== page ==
At last

The best news of the year comes right at the end. Ukraine and its separatist eastern regions yesterday exchanged around 350 hostages who had been held prisoner for up to three years because of the conflict.

herasimenko

Natasha and Mykola Herasimenko on their way home (not my photo obviously, thanks to Perviy Krivorozhsky) 

Since 2015, I’ve got to know four families of Ukrainian soldiers held in Donetsk. I’ve written about them several times: Natasha Herasimenko, Natasha and Ludmila Lazarenko, Nadia Kalyn and Viktoria Pantyushenko. It’s a strange thing to come to know their stories so well when the central character is missing – just a face in a photograph which the wives and mothers carried with them everywhere they went: to the local administration, the regional administration, to Kyiv, to separatist-controlled Donetsk, to Paris. From 2015, the demonstrations the women organised and brought the photos to grew, from meetings in the local park that no one was interested in, to a flight to Paris last week to meet diplomats and politicians.

“I can’t not do it,” Luda Lazarenko told me, one of the times I met her in Kyiv outside the presidential administration or parliament, when as usual no one bothered to came out to speak to them. “At least I know I’m doing all I can to make sure they are not forgotten.”

From summer 2015 the women got regular phone calls from their men captive in Donetsk. In summer 2016 the phone calls stopped and it was only infrequent letters. It got harder to know what to talk or to write about, after so long. Sometimes there were videos on YouTube made by Russian and separatist propagandists, where relatives could catch a glimpse of  their captive husbands and sons answering loaded, disingenuous questions. But the photos stayed the same. In one vital relationship these families have been frozen for up to three years. Children have been growing up, grandparents dying, parents splitting up, mothers falling ill. But the photos stay the same.

“In a thousand days other people have children, work, travel, live,” Viktoria Pantyushenko said, last time I met her. “While you’re just hanging. You’re alive but you’re just existing, constantly waiting, just wanting each day to go quickly so that the release will come. Sometimes I appreciate that I’m free, I go to work, I have support, but at the same time everything is closed off, like prison. I just think about one thing: when will he be freed? How can I make it happen quicker?”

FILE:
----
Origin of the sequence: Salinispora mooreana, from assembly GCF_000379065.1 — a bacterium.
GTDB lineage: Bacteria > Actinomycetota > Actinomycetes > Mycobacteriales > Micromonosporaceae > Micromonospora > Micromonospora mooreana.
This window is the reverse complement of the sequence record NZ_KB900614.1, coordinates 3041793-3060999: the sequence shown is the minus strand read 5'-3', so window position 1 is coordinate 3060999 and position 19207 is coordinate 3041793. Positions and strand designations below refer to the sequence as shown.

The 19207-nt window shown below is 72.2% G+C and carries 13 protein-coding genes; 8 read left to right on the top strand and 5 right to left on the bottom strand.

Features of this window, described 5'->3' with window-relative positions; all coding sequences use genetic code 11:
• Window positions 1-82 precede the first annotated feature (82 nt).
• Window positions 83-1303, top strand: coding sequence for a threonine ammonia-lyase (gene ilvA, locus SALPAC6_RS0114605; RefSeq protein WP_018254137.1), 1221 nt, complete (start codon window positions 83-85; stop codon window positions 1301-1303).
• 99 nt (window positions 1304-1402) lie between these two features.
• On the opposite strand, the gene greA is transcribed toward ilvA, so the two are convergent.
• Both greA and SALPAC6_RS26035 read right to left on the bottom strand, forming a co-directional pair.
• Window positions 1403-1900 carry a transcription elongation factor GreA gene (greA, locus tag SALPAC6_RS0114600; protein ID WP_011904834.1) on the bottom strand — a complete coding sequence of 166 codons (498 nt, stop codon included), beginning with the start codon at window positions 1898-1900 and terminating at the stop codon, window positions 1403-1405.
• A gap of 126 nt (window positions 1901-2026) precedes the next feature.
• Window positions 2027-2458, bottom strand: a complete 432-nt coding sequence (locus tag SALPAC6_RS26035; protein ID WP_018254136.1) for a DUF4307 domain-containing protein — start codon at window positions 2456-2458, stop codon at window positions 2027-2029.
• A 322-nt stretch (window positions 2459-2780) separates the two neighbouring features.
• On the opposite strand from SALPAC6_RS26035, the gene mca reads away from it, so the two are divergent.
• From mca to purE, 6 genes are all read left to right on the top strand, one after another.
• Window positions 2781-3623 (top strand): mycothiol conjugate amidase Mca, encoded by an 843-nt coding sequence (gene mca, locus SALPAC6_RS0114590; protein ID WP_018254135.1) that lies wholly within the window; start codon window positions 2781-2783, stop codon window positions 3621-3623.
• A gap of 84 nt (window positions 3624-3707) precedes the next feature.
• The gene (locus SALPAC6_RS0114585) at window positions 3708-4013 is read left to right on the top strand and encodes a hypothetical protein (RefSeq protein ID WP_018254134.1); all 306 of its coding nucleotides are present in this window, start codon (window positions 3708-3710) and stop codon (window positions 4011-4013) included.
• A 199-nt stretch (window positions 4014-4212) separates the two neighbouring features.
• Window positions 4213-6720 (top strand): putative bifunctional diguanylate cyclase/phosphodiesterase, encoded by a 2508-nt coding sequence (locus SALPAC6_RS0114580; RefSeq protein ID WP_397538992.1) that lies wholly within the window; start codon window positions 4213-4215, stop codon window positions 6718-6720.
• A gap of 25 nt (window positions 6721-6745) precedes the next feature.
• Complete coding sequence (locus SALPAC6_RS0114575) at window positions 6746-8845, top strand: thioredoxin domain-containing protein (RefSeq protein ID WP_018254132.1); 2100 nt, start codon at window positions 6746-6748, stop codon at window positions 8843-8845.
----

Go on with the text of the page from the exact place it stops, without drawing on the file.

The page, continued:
I can’t say how happy I am for these families who never gave up. These amazing, determined, courageous women, who kept going to meetings and knocking on doors and sending messages, nagging and insisting and standing out in the rain and hoping, hoping, hoping.

lazarenko

Natasha and Aleksandr Lazarenko (photo Perviy Krivorozhsky)

Like the last really good news from Ukraine two months ago, of the release from politicised charges in Crimea of Akhtem Chiygoz and Ilmi Umerov, this latest exchange is bittersweet. Viktoria Pantyushenko’s husband Bohdan was not released yesterday. Last time I saw her, after the announcement that there would be an exchange before New Year, Viktoria said she believed Bohdan was second on the list for exchange, because he’d been in prison in Donetsk for the second-longest time. She was so bright with hope.

This is the biggest east Ukraine prisoner exchange, after 15 months of deadlock, but there are still confirmed prisoners on both sides and in Russia who have not been released. And then there are all the missing ones, whose relatives hope and believe they are also somewhere in captivity, waiting to be found.

And there is the question of afterwards. Ukraine has promised rehabilitation and financial support for families of conflict-related and political prisoners. To date, it has failed to provide either. Instead former hostages have found themselves denied medical care and under suspicion from the police and security services. Some of these released prisoners can’t go home, because their home is on the wrong side of the frontline. Like Chiygoz and Umerov, political prisoners from Crimea, who were exchanged by Russia and flown to Kyiv under very murky circumstances.

I saw Ilmi Umerov a few days ago; he said “in all the scenarios I ran though about what might happen, I never thought of this one; that I’d be exiled from Crimea.” As with Viktoria today, hard to grasp their feeling, for which disappointment is a completely inadequate word.

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